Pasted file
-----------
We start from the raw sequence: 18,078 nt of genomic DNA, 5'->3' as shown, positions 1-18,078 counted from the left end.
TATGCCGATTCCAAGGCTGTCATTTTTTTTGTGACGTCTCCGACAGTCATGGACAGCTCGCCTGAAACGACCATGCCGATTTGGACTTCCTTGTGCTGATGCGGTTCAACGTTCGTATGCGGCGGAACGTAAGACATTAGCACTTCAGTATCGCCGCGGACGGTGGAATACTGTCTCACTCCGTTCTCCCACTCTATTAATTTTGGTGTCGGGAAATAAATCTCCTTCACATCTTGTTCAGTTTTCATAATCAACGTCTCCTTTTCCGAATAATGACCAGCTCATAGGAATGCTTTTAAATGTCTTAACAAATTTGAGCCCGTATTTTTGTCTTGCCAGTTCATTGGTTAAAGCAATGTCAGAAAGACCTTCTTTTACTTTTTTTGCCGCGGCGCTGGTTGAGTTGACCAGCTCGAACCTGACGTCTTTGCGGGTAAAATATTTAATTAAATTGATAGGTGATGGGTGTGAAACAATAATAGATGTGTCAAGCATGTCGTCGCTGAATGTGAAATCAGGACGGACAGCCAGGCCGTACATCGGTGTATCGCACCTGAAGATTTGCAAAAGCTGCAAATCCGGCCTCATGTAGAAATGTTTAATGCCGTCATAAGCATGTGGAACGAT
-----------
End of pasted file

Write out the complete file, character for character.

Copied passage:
We start from the raw sequence: 18,078 nt of genomic DNA, 5'->3' as shown, positions 1-18,078 counted from the left end.
TATGCCGATTCCAAGGCTGTCATTTTTTTTGTGACGTCTCCGACAGTCATGGACAGCTCGCCTGAAACGACCATGCCGATTTGGACTTCCTTGTGCTGATGCGGTTCAACGTTCGTATGCGGCGGAACGTAAGACATTAGCACTTCAGTATCGCCGCGGACGGTGGAATACTGTCTCACTCCGTTCTCCCACTCTATTAATTTTGGTGTCGGGAAATAAATCTCCTTCACATCTTGTTCAGTTTTCATAATCAACGTCTCCTTTTCCGAATAATGACCAGCTCATAGGAATGCTTTTAAATGTCTTAACAAATTTGAGCCCGTATTTTTGTCTTGCCAGTTCATTGGTTAAAGCAATGTCAGAAAGACCTTCTTTTACTTTTTTTGCCGCGGCGCTGGTTGAGTTGACCAGCTCGAACCTGACGTCTTTGCGGGTAAAATATTTAATTAAATTGATAGGTGATGGGTGTGAAACAATAATAGATGTGTCAAGCATGTCGTCGCTGAATGTGAAATCAGGACGGACAGCCAGGCCGTACATCGGTGTATCGCACCTGAAGATTTGCAAAAGCTGCAAATCCGGCCTCATGTAGAAATGTTTAATGCCGTCATAAGCATGTGGAACGAT